Nick Minaj Condemns Video Of Person Taunting Homeless Man

The clip seems to show a person who confronts his high school bully who is now homeless. Minaj didn't appreciate the lack of compassion.

BYErika Marie

In today's social media-driven world, capturing just about everything and uploading it to the platform of your choice is a daily activity. We see people showing off dance moves, pranking their friends, or even doing good deeds for strangers—but we can't forget those posts from people who film in the hopes of tearing another person down for the sake of likes and clicks.

An account that goes by HoodFamousTV shared a video of what looks to be a shoeless homeless man sitting on steps. He seems to be going through a hard time, but the person behind the camera didn't care because according to them, the homeless man bullied him in school many years ago.

Viewers can't see the person filming, but they can hear him taunting the man, telling him that "in high school you was the man, homie. What the f*ck happened to you?" The person recalled when the man teased him in school over his clothes, pointing the camera to his car and adding, "Now look at you...look at me."

"Alright d*ckead," the cameraman said before the homeless man made a slight movement. "I'm not shaking your hand. Look at you, dawg. Tighten the f*ck up, bro!" The Twitter account uploaded the clip with the question: "Do y'all hold grudges like this?"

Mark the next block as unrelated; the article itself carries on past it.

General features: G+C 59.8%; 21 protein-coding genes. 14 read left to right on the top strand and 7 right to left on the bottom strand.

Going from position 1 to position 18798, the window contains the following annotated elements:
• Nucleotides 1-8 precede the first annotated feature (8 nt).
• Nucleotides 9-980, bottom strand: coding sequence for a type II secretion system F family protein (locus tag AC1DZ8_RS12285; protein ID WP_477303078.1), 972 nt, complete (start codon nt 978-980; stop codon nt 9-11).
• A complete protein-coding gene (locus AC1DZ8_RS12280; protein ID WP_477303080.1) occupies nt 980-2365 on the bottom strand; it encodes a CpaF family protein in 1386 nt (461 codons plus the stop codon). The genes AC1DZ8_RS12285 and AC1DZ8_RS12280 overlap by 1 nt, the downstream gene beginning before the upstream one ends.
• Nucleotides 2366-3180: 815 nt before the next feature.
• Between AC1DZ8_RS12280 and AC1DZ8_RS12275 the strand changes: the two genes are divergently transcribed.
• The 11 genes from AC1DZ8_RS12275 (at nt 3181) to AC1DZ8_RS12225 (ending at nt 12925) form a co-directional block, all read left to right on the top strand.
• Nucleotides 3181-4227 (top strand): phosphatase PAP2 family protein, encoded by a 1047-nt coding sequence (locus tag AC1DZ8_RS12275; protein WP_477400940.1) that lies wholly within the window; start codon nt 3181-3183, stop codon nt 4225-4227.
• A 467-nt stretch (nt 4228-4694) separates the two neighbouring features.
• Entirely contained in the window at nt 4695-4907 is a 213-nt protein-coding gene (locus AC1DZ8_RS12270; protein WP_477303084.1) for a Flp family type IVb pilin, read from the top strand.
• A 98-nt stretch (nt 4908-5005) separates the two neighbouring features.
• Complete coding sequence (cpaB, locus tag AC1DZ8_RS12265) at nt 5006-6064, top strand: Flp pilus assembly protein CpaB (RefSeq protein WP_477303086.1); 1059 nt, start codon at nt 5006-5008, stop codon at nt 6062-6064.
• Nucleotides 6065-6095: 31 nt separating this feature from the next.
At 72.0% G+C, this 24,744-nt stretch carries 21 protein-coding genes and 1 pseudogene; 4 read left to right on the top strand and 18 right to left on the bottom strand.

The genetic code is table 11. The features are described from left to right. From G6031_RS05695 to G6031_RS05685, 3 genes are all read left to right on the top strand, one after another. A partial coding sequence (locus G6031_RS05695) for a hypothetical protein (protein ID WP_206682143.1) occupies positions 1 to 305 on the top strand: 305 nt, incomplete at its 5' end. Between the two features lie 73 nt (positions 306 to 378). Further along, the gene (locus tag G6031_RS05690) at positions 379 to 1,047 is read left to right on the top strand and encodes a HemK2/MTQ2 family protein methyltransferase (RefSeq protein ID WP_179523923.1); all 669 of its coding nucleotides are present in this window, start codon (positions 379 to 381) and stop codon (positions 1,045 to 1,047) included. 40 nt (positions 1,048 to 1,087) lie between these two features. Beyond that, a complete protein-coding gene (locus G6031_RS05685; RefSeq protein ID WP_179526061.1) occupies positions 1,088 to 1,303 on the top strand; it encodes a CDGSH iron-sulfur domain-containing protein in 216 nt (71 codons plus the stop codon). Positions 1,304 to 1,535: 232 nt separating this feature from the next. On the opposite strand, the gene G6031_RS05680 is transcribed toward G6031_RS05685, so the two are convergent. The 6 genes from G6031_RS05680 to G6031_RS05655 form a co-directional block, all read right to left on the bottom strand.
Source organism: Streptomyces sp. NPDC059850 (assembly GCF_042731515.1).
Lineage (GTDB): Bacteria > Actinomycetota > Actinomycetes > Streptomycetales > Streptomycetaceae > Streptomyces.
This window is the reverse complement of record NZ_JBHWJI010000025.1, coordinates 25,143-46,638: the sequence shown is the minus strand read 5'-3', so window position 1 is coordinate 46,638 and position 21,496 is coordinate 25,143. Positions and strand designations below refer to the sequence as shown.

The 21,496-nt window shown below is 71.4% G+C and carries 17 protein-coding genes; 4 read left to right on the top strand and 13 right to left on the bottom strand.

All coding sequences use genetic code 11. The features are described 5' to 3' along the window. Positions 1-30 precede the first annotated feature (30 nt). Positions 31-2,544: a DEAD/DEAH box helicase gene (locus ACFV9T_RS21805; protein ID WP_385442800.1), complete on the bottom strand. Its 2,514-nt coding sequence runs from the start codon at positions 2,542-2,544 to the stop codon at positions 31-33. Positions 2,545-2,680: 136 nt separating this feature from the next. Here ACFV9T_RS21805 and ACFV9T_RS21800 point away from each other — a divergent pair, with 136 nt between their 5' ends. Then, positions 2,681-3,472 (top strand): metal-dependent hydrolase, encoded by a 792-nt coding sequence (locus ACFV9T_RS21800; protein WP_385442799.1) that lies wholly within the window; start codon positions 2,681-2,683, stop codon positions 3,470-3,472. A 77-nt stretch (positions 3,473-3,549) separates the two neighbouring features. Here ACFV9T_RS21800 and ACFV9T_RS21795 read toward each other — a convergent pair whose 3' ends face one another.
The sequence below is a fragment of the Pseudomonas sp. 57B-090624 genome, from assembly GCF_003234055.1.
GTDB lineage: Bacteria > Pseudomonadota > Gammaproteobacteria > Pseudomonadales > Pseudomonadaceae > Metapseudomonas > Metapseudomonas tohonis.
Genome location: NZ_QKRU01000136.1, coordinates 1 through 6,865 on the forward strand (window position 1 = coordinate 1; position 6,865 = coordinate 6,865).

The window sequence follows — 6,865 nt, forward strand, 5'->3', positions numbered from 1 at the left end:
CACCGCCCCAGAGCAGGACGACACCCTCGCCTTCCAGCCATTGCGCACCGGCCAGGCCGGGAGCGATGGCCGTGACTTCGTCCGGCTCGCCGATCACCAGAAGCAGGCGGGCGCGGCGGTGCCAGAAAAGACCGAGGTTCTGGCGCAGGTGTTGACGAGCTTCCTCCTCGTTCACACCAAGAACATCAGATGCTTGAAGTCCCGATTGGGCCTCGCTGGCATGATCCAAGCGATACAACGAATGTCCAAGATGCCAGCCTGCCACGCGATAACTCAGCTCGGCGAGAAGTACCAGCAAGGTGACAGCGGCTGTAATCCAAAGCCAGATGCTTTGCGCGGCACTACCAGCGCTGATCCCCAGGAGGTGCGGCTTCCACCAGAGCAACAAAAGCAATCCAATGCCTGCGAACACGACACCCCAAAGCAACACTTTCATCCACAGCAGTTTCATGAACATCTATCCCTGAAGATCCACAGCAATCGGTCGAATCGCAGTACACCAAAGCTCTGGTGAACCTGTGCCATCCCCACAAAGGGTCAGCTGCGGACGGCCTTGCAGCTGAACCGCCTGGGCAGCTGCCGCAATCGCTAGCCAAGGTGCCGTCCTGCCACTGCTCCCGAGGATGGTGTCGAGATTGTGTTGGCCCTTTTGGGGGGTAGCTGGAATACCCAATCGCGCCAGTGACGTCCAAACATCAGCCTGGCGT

Several people shared their opinions, including Nicki Minaj who didn't see anything funny about the clip.

"Homeless dude still won this battle," she replied. "He's the 1 w/peace while dude recording a Toyota yelling @ the top of his lungs. No happy successful person would do this. Lol. Ever. Now u gon get karma instead of the BLESSING u prob would've gotten had u passed this TEST by the universe."

Check it out below.

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About The Author
Erika Marie is a seasoned journalist, editor, and ghostwriter who works predominantly in the fields of music, spirituality, mental health advocacy, and social activism. The Los Angeles editor, storyteller, and activist has been involved in the behind-the-scenes workings of the entertainment industry for nearly two decades. E.M. attempts to write stories that are compelling while remaining informative and respectful. She's an advocate of lyrical witticism & the power of the pen. Favorites: Motown, New Jack Swing, '90s R&B, Hip Hop, Indie Rock, & Punk; Funk, Soul, Harlem Renaissance Jazz greats, and artists who innovate, not simply replicate.